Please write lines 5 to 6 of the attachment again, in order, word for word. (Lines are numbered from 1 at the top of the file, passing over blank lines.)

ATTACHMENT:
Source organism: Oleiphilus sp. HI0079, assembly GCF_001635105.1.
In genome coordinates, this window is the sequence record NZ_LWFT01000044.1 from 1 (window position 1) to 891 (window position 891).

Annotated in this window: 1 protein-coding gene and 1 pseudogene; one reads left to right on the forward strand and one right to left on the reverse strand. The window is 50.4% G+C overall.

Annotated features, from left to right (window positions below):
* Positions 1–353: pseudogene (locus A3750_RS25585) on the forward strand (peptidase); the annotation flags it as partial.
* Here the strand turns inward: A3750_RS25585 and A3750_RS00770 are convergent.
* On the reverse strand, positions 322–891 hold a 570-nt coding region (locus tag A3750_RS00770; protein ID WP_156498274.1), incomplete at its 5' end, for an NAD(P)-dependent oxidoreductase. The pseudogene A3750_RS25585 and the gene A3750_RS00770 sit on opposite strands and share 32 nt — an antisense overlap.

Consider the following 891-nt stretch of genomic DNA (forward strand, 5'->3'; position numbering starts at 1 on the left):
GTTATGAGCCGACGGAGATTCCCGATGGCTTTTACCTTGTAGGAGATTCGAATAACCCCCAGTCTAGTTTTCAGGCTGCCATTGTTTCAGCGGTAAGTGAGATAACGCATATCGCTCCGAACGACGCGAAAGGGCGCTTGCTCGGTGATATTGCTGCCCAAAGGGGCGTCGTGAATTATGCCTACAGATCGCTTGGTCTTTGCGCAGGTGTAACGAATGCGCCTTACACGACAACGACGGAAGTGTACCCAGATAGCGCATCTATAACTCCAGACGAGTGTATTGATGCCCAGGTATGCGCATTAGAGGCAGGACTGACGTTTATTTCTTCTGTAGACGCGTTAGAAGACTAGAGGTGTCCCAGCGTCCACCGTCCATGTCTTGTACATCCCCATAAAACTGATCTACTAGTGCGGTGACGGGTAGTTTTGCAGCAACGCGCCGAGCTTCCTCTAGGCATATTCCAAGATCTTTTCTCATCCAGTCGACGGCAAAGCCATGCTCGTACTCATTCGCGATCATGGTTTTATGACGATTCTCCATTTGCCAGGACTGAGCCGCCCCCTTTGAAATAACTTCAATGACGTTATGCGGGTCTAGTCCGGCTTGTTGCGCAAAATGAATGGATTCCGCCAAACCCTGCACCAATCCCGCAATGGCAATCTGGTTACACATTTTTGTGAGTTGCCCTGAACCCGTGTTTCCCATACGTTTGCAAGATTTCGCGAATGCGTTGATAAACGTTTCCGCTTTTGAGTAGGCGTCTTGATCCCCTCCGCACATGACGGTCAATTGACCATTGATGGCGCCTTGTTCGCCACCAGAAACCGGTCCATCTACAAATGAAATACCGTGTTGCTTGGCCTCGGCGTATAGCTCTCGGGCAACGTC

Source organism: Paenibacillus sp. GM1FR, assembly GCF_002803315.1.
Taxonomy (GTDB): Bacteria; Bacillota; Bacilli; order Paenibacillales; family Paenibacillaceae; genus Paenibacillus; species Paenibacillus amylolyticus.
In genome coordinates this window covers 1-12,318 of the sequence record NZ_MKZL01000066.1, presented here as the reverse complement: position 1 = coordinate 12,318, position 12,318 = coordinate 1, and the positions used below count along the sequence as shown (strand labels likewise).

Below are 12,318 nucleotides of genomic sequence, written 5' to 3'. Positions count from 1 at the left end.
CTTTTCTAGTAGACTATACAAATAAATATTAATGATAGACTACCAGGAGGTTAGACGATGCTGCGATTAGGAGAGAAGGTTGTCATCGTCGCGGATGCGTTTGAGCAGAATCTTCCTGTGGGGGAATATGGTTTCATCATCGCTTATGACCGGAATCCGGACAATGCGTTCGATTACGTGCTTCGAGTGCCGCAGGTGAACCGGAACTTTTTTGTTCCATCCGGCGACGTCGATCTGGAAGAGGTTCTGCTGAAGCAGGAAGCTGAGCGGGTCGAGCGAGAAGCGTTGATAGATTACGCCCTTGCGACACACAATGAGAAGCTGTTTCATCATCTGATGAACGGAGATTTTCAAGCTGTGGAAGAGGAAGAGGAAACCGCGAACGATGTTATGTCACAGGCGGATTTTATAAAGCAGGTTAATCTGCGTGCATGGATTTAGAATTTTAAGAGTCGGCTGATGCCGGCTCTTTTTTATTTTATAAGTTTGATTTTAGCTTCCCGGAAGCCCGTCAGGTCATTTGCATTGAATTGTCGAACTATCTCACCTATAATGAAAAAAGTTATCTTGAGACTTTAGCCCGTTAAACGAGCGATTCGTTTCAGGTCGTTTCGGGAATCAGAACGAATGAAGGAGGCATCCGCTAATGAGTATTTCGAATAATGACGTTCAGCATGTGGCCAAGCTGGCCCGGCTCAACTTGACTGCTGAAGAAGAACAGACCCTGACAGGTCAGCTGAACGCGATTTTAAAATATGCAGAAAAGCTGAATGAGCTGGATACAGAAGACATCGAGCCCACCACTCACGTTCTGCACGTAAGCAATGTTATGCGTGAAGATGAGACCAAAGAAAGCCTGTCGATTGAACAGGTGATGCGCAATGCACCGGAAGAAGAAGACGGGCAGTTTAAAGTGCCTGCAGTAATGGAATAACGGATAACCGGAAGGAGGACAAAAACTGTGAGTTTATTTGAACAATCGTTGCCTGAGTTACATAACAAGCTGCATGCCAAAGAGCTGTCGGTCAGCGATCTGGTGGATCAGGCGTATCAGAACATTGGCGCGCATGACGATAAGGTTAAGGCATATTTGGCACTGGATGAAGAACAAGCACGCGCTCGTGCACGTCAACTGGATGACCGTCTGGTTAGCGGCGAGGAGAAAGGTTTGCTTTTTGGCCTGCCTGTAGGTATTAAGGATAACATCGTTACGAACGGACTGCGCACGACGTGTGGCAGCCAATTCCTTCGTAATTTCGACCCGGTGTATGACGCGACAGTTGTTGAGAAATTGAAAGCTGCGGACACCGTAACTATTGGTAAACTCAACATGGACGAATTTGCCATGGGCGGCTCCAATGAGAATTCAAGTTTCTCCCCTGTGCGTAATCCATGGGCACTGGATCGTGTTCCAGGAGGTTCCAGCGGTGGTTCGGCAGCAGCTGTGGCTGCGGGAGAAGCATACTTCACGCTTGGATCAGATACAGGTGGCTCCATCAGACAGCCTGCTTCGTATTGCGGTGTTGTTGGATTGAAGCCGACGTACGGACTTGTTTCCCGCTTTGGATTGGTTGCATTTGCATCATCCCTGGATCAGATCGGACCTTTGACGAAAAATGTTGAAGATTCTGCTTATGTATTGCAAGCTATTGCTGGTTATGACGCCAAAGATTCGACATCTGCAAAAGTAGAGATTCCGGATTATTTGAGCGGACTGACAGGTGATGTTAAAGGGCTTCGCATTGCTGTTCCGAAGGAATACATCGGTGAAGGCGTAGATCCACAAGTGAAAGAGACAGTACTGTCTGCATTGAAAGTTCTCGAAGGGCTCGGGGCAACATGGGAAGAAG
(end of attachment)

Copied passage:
* Positions 1–353: pseudogene (locus A3750_RS25585) on the forward strand (peptidase); the annotation flags it as partial.
* Here the strand turns inward: A3750_RS25585 and A3750_RS00770 are convergent.